This body of work is from when I met with a group led by Ammon Bundy responsible for a 41-day armed takeover of a federal wildlife refuge in eastern Oregon. I photographed and interviewed a cross section of the people representative of those supporting the takeover and those against it. 
Mainstream media, led by opinions of the Southern Poverty Law Center describing the group as an “all-white militia” and group of “white supremacists,” was co-opted for a dialogue on race. This obscured the reasons driving the takeover (cows and grazing rights) and the diversity of those across the western states in ranching communities supporting it.
The podcast interview of the northern Paiute tribal chairperson offers a unique indigenous perspective on the tragic history of their tribe at Malheur that sharply contrasts with the group or government.
The footage filmed is part of the documentary  “No Man’s Land” directed by David Byars and David Osit, which was an official selection of the Tribeca Film Festival and nominated for Best Documentary Feature. RT News, Ruptly, and Israel’s state news agency originally aired the interviews.
On a personal note as a photographer, I observed media would not film, black protestors participating in the armed takeover. Photographing photographers not photographing people because of their race was ...strange. Witnessing subsequent US reportage become divisive along areas of race, with talk show host comments Twitter "what if a black person did this", was in my opinion symptomatic of the challenege journalism faces. Race relations in this country is a serious subject that has not been given its due nor has the justice system that ignores abuse been examined enough, but ranching and lands rights are a different subject. 
Malheur had nothing to do with race, but media coverage influenced initially by SPLC, and MSNBC’s “ all-white militia” language deeply alienated the group and their supporters in the Patriot movement from trusting the media. This divide deepened after most of the men were acquitted in a federal trial in Oregon earlier this year. Jason Patrick who represented himself was an exception. He was found guilty of conspiring to prevent federal workers from doing their jobs at the refuge through intimidation, threat or force and acquitted on a charge of possessing a firearm in a federal facility (Patrick plans an appeal). Duane Ehmer was found not guilty of conspiracy in the takeover of the Malheur National Wildlife Refuge and his horse "Hellboy" returned safely.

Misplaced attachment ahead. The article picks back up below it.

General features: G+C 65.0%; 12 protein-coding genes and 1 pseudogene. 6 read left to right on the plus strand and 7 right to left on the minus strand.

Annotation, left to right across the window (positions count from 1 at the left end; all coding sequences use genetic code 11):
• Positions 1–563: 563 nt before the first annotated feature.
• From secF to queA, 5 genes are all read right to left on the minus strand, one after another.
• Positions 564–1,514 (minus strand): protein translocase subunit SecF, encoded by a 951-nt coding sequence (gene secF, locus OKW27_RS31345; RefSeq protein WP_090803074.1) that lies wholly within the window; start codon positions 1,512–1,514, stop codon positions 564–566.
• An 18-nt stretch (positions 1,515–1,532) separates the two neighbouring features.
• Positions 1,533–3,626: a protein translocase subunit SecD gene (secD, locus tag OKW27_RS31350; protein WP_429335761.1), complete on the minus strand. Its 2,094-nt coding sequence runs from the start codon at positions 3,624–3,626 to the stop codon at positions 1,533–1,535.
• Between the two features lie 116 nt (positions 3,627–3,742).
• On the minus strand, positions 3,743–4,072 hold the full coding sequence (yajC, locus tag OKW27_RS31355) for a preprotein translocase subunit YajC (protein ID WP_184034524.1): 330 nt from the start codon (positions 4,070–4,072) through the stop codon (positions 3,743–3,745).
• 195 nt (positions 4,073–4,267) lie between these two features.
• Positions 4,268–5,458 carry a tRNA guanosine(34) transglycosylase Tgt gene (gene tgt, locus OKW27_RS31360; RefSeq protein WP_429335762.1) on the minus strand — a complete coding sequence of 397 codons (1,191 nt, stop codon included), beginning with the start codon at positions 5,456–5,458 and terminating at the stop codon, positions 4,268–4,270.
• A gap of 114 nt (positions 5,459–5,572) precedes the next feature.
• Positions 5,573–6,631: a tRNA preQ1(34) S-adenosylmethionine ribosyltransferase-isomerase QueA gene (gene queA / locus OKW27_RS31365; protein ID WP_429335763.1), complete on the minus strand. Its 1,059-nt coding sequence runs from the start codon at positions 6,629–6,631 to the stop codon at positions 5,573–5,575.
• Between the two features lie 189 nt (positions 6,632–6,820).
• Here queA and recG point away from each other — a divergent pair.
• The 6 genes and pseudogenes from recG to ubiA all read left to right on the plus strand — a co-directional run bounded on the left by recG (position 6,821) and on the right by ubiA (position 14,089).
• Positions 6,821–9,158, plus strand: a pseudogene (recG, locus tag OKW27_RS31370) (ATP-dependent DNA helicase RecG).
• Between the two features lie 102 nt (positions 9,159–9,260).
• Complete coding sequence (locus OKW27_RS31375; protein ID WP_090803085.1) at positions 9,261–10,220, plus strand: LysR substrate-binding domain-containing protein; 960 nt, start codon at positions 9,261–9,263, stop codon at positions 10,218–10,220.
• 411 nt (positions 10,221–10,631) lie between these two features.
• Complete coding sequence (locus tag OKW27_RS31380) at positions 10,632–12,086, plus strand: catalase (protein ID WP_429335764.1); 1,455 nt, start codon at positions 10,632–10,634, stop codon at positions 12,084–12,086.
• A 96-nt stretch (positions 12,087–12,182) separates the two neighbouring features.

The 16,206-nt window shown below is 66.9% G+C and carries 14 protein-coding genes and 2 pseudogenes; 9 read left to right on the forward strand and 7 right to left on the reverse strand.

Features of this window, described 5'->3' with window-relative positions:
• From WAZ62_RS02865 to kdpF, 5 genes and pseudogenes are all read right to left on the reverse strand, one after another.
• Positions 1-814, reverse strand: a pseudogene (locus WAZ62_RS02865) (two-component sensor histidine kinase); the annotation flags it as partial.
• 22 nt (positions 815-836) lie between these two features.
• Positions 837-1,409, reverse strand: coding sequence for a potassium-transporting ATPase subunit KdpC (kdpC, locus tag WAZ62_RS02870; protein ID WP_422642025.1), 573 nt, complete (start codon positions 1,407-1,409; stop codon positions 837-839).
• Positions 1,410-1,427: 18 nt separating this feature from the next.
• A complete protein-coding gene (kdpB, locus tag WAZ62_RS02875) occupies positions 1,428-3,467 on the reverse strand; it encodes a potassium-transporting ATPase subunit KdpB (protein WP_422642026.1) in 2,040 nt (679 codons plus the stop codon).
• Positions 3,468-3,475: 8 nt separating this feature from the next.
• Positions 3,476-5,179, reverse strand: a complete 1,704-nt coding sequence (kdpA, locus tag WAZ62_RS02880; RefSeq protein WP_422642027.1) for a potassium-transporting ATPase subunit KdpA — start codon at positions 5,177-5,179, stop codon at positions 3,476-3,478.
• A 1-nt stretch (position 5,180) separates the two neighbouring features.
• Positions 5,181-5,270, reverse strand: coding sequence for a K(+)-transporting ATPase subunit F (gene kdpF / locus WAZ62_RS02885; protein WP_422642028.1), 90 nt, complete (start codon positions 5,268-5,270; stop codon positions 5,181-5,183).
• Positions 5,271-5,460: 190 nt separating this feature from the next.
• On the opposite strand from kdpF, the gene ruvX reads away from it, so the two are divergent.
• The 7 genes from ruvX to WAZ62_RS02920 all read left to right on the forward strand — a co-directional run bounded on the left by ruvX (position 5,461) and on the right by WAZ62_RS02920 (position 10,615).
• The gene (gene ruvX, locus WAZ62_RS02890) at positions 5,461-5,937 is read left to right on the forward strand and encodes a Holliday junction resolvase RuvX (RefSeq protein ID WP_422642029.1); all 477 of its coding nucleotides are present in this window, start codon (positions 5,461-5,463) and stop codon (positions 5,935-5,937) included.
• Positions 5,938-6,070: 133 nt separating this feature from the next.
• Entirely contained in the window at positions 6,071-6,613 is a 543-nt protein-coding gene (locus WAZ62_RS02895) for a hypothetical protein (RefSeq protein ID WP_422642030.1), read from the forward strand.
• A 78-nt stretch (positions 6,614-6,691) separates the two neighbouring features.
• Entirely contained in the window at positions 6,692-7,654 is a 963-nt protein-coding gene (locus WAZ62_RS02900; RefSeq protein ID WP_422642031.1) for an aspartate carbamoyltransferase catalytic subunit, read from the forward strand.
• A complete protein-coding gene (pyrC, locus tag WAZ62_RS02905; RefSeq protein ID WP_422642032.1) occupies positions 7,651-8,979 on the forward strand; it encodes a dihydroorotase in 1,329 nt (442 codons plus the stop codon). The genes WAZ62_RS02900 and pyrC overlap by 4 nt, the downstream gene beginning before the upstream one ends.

This spring the Paiute (Wadadökadö ) tribe will be conducting a ceremony to bless the land and animals that is known as the Malheur wildlife refuge and is where hundreds of their ancestors were left to die at Harney lake one winter by the area's ranchers. This will include a prayer for the loss of Arizona rancher and Mormon bishop Lavoy Finnicum's life, who was killed by the FBI in the armed takeover.
One of the most colorful individuals at the wildlife refuge later arrested and charged with conspiracy was Pete Santelli who is a self described "citizen journalist" that operates a you tube channel " The Pete Santelli Show". 
Santelli advocated protesting the presence of the FBI by amassing a crowd of protestors to "put flowers in the their gun barrels" and "run them out of the county". 
Discounted by most in the mainstream media, I observed Santelli cleverly prompt answers by Bundy and Finnicum to questions as this allowed the group to put information forth information what they felt was not being reported on. The FBI and US Attorney felt the evidence they had to prosecute Santelli as being part of the conspiracy ( to plant flowers in federal agent's gun barrels) had been excluded by the judge. The ACLU and other groups,  traditionally liberal leaning, came to Santelli's defense citing free speech. 
In the video below you can see an example of how Santelli pushes the boundaries of journalism and what it means to be a member of the press. I'm not sure anyone really knows at this point when a journalist leads an assault on the FBI with flowers. A citizen, or self described journalist such as Santelli, can legally claim he is a journalist which gives them substantial protection under reporter's shield laws. Whether the intent of the laws were to cover opinion-activist journalism like this is up for debate. 
I'm still exploring the idea of whether I believe when one group pushing back against what they feel is a controlled narrative in the media should be arrested like Santelli. But I acknowledge the result is chaotic and leads to further divisiveness in the country and an atmosphere that becomes a vacum of critical thought for journalists.  
News becomes spectacle and issues about cows become confused with racial politics, and tragically Mormon preachers are shot to death with their hands up.